ERIC Number: ED359666
Record Type: Non-Journal
Publication Date: 1991-Dec
Reference Count: N/A
Failing Students--Is It Worth the Cost? Issue Paper #3.
Martinez, Barbara; Vandegrift, Judith A.
This paper analyzes the value of student retention practices, or of flunking students, and presents viable options. Advocates of retention argue that it prevents future academic failure, ensures mastery of the basic skills necessary for success in higher grades, and motivates students. However, others argue that retention is associated with subsequent poor academic achievement, low self-esteem, negative attitudes toward school, and high dropout rates. Overall, research findings demonstrate that retention has no significant, positive, longterm effect on academic achievement. Alternatives to retention are programs that give students individualized time and attention, such as the Arizona At-Risk Pilot Project. Since 1987, the 42 K-3 demonstrations sites have experienced decreased dropout rates, improved achievement scores, and reduced absenteeism. However, pilot districts in general lacked specific retention polices, definitions, and criteria. A conclusion is that alternative programs are more cost effective than retention in terms of economic and personal costs. Seven recommendations for policy and practice regarding student retention are presented. Two tables are included. (LMI)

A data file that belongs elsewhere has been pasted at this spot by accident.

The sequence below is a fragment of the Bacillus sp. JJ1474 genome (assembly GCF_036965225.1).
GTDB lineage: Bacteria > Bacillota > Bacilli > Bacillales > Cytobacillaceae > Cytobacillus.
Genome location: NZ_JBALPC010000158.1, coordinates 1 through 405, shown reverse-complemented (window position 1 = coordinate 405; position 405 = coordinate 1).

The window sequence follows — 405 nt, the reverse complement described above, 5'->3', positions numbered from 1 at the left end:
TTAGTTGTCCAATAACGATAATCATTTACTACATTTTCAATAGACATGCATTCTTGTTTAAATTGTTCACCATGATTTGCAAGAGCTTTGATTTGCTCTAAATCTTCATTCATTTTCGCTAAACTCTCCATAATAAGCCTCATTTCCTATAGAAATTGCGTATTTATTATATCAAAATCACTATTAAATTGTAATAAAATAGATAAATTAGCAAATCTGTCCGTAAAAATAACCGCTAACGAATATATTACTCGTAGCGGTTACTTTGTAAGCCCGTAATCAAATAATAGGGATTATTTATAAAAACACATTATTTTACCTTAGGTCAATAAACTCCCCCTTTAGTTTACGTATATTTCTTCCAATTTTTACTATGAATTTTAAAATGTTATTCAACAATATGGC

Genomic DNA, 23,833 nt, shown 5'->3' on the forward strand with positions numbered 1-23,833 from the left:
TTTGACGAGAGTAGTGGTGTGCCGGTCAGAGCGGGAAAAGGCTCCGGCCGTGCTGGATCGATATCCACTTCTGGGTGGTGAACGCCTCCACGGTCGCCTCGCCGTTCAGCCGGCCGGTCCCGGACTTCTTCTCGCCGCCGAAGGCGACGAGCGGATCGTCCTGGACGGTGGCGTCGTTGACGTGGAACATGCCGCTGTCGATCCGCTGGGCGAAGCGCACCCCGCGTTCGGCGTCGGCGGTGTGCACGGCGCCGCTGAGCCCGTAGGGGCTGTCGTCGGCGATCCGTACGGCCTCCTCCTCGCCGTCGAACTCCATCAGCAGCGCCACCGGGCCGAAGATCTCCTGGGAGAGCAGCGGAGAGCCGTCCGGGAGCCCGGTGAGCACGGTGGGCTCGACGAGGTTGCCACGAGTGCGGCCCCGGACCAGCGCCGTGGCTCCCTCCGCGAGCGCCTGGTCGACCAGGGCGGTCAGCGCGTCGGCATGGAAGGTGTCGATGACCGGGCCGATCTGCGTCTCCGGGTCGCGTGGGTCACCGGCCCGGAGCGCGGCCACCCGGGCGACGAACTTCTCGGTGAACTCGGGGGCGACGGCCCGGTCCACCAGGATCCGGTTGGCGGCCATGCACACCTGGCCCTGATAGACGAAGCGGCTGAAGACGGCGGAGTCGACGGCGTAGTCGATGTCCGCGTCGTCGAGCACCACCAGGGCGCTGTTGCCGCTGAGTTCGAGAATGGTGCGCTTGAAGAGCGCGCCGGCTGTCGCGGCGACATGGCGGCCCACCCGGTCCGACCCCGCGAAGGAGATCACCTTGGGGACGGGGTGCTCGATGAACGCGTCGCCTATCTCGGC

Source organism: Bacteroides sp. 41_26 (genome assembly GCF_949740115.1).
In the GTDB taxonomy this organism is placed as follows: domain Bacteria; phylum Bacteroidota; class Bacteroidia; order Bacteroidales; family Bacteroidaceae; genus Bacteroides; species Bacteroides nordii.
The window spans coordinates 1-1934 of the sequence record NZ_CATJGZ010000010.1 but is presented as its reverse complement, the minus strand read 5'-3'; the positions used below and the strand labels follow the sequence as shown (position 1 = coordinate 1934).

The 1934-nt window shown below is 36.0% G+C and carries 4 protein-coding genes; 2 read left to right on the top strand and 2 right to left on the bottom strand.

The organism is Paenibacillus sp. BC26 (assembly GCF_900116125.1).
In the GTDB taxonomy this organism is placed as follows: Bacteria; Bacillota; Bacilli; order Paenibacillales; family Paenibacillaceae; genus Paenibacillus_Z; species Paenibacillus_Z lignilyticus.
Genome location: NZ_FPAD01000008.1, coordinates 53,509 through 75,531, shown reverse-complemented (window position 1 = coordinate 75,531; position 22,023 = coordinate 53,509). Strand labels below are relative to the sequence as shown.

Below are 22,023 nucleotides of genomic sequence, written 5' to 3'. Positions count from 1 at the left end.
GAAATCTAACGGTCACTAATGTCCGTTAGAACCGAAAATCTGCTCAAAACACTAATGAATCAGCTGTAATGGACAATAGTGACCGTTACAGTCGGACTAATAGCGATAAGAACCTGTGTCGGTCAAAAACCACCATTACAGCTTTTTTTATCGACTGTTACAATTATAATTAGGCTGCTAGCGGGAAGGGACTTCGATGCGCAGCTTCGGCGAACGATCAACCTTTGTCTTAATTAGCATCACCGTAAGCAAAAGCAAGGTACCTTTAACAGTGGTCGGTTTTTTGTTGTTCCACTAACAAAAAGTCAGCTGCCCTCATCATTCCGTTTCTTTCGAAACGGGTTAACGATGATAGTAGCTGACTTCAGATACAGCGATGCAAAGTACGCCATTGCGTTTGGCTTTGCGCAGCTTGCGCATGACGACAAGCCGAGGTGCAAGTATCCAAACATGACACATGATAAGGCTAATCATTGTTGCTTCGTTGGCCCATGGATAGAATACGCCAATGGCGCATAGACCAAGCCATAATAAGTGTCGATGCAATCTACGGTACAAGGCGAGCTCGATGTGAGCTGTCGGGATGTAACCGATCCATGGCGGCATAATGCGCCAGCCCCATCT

Publication Type: Opinion Papers
Education Level: N/A
Authoring Institution: Arizona State Univ., Tempe. Morrison Inst. for Public Policy.
Identifiers - Location: Arizona